"With the business and political establishments continuing to push for 'more growth' and the environmental establishments now pushing for 'smart growth', the special interest [environmental] groups had defined a spectrum for the media that excluded 'no growth' and 'greatly reduced growth' from the range of available, acceptable options." (page 7).
"The 1990's environmental movement is fundamentally different from the 1970-era movement because it has mostly abandoned that Foundation Formula [I = PAT]." [i.e., no "P"]. (page 10).
[The U.S. is] ... "consuming our 'natural capital' rather than living on 'income' -- an unsustainable course." (page 12).
"Between 1970 and 1990 (while environmental groups focused primarily on Individual Impact), increases in Population Size caused 93% of the rise in total U.S. consumption." (page 12).
"The 'half-Formula' [not including population] environmental movement would forever have to work for lower and lower Individual Impact [consumption] just to keep the environment from deteriorating further." (page 13).
"To talk of fertility reductions after 1972 was to draw disproportionate attention to non-whites." (page 16).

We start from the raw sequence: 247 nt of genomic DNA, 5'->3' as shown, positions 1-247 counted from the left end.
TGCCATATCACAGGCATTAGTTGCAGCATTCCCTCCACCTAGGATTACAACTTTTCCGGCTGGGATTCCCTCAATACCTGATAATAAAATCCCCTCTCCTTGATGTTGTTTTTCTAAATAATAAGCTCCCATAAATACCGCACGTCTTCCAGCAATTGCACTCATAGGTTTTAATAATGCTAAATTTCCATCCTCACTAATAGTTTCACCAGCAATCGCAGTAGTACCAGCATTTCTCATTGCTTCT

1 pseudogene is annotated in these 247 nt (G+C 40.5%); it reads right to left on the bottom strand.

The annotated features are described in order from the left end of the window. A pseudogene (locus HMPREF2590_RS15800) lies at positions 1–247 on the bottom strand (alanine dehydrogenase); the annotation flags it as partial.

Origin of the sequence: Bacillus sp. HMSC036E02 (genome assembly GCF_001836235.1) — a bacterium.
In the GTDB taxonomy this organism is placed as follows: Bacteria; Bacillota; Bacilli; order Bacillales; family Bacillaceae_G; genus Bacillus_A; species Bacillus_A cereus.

"Jesse Jackson told the Rockefeller Commission in 1971: '...Virtually all the security we have is in the number of children we produce." (page 16).
"And Manuel Aragon, speaking in Spanish, declared to the Commission [Rockefeller Commission]: '...what we must do is to encourage large Mexican American families so that we will eventually be so numerous that the system will either respond or it will be overwhelmed." (page 17).
"... The shift of focus of population groups [to women's issues] left the country with virtually no major voices explicitly calling for stabilization." (page 21).
"Perhaps the clearest sign that many population groups had divorced themselves from the environmental movement was that the long international document from Cairo made no mention of the connections between population growth and the environmental ills of countries with growing populations. ...Many environmental groups adopted those same de-linked population goals." (page 24).
[Brad Erickson of Political Ecology Group] "said the plan of the New Left greens in the 1960's had been to use the environmental issue as one of several they hoped would bloom into full manifestation of a progressive movement." (page 31).